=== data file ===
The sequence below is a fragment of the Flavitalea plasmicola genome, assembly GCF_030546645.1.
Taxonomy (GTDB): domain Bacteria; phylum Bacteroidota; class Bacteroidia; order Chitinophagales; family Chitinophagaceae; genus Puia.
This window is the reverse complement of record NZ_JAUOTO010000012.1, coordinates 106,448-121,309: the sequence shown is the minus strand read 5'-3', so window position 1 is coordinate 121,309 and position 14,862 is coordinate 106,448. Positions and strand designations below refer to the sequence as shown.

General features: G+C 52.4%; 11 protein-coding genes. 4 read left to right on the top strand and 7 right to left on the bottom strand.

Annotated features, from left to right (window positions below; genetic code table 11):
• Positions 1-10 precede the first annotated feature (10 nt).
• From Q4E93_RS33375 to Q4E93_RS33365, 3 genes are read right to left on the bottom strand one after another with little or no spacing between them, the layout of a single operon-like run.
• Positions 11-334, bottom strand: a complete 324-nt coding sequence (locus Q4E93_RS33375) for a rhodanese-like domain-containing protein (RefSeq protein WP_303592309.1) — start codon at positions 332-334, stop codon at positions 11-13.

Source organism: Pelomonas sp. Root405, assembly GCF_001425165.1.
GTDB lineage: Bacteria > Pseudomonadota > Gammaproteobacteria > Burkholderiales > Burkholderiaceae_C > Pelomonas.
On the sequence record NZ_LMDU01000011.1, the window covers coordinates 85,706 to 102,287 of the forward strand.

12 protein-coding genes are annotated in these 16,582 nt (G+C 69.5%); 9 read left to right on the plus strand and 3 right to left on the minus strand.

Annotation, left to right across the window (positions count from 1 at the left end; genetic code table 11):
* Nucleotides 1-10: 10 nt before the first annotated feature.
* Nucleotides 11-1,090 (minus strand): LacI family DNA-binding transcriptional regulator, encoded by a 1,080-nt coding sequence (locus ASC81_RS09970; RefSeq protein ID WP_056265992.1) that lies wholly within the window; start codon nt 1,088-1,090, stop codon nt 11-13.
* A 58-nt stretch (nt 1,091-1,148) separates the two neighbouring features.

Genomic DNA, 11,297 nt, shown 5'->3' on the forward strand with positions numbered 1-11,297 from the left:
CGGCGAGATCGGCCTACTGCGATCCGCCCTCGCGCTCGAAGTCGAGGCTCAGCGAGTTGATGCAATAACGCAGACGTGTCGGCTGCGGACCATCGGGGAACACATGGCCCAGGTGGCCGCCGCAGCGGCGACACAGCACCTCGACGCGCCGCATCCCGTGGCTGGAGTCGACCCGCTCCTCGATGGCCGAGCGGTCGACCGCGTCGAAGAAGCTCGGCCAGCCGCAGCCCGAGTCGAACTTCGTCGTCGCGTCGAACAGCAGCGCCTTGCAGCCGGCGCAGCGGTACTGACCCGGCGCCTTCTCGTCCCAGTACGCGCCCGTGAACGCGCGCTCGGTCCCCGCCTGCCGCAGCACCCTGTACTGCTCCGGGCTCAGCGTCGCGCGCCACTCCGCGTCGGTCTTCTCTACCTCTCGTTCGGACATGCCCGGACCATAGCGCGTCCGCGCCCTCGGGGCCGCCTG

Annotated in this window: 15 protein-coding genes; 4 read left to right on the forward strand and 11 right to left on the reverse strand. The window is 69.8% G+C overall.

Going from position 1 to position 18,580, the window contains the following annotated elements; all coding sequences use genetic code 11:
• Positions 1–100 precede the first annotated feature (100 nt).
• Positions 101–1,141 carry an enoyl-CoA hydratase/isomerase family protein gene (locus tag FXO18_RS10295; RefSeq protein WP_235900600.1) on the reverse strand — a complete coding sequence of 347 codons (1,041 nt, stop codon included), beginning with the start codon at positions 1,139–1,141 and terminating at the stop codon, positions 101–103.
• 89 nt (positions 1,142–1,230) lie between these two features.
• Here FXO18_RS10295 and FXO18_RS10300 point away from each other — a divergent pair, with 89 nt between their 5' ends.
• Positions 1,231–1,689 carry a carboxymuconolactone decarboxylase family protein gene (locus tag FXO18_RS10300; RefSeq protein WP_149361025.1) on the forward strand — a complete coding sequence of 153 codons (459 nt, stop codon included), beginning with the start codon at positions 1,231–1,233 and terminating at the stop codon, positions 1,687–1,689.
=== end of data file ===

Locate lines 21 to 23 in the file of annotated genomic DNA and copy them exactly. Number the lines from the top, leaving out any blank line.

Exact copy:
• Positions 1–100 precede the first annotated feature (100 nt).
• Positions 101–1,141 carry an enoyl-CoA hydratase/isomerase family protein gene (locus tag FXO18_RS10295; RefSeq protein WP_235900600.1) on the reverse strand — a complete coding sequence of 347 codons (1,041 nt, stop codon included), beginning with the start codon at positions 1,139–1,141 and terminating at the stop codon, positions 101–103.
• 89 nt (positions 1,142–1,230) lie between these two features.